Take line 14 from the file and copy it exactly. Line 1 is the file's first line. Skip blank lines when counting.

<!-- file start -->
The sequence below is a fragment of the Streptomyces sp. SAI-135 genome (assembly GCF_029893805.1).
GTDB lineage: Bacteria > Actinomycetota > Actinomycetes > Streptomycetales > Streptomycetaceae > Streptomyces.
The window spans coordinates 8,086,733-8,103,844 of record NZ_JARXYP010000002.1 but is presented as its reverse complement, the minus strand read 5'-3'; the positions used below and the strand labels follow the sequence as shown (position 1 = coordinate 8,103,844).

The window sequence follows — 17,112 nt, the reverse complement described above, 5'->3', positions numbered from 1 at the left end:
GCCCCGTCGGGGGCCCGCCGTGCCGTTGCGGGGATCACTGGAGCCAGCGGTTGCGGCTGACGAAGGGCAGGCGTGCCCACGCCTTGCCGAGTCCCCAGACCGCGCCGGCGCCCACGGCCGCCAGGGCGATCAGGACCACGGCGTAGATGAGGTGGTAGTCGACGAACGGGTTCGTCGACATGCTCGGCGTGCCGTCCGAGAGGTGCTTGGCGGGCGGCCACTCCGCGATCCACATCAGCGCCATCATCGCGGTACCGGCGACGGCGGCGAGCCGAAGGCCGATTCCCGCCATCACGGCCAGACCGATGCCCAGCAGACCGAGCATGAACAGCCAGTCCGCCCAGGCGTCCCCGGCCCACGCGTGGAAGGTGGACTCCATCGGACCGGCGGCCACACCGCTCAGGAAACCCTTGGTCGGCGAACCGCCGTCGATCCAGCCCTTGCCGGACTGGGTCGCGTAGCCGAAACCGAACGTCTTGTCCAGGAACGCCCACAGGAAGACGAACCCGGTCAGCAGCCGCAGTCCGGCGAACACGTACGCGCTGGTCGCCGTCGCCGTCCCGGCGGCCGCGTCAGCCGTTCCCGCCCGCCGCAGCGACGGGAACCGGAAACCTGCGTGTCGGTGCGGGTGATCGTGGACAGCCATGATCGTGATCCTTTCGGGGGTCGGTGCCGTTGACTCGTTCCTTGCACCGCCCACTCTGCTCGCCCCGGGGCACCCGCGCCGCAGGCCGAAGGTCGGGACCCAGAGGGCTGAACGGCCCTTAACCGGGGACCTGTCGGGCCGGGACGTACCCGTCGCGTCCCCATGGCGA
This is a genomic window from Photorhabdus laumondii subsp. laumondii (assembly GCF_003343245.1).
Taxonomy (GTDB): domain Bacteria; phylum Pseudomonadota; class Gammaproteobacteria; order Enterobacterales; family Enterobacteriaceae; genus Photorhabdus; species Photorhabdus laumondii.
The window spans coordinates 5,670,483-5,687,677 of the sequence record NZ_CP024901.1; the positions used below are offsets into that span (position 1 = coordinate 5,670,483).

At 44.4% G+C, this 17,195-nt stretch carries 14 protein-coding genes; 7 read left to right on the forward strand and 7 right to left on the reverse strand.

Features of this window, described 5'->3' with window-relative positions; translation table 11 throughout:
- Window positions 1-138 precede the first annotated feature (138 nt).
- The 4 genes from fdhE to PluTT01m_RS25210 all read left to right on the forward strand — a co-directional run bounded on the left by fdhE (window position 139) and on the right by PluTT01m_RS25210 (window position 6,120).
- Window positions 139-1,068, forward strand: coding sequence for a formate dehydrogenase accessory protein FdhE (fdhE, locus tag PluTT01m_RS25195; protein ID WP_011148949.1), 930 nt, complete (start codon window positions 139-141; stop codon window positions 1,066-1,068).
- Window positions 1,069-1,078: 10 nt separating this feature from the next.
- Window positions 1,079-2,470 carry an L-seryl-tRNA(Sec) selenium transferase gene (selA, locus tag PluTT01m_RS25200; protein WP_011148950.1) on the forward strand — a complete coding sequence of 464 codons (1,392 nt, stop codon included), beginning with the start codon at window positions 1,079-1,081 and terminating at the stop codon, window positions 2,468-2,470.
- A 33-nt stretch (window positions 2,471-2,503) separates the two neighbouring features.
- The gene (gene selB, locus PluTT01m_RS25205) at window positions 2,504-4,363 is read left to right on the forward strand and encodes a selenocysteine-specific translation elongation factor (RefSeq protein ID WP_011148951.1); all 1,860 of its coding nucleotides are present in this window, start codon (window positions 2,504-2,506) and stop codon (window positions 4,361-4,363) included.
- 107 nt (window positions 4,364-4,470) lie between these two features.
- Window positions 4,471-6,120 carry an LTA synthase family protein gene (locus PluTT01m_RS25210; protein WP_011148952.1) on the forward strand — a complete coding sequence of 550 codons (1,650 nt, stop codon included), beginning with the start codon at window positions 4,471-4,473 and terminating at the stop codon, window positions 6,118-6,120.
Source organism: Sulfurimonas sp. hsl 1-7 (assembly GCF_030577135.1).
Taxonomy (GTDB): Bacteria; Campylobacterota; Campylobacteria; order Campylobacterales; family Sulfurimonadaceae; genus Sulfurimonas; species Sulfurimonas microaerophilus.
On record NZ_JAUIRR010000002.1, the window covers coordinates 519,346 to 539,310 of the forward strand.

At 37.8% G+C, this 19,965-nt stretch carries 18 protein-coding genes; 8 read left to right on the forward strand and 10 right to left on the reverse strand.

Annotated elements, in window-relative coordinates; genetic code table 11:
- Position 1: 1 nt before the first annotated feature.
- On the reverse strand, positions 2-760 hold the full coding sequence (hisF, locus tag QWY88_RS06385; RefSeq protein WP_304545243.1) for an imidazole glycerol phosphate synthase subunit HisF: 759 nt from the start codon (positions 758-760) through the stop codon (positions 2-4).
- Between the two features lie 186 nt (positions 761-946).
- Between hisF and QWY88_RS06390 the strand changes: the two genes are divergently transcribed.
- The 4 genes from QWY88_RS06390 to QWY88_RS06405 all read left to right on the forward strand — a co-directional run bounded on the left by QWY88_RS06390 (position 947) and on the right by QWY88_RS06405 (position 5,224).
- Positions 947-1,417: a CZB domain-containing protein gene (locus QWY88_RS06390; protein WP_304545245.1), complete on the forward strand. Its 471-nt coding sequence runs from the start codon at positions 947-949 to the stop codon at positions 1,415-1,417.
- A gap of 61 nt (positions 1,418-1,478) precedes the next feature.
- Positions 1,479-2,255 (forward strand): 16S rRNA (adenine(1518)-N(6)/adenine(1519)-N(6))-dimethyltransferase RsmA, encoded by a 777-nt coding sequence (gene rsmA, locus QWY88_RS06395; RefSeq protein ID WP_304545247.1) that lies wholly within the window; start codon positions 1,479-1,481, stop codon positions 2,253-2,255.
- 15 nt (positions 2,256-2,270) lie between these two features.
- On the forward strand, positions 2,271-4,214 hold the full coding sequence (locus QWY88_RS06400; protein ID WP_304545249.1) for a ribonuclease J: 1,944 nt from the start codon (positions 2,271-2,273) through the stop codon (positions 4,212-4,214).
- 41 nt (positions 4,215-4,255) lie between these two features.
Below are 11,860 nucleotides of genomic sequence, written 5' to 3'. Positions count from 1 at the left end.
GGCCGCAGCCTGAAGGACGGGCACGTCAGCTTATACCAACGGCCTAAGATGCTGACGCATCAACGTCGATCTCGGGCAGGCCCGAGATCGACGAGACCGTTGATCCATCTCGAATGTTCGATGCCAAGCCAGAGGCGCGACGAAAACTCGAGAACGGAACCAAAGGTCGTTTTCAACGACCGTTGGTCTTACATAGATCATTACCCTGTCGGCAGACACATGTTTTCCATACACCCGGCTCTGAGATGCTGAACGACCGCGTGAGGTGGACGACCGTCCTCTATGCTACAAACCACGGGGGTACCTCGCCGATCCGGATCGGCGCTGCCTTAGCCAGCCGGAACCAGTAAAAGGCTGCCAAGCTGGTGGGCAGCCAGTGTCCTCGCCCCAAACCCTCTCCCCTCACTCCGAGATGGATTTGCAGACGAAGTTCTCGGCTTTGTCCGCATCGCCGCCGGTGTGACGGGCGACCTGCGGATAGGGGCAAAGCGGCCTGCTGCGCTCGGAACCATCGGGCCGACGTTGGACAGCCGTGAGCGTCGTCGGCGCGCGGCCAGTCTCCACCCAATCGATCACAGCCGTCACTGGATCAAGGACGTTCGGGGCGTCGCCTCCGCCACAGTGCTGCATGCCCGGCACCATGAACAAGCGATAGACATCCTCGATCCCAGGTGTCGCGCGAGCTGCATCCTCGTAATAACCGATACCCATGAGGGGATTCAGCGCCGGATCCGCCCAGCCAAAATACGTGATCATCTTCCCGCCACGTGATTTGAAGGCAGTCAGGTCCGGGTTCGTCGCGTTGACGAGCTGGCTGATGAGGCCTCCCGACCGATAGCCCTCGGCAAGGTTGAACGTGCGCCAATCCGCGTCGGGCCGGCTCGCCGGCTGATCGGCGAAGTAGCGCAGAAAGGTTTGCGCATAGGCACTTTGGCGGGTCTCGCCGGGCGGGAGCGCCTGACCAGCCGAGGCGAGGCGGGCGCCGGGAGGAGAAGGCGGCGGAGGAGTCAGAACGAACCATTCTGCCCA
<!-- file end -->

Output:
- Window positions 1,069-1,078: 10 nt separating this feature from the next.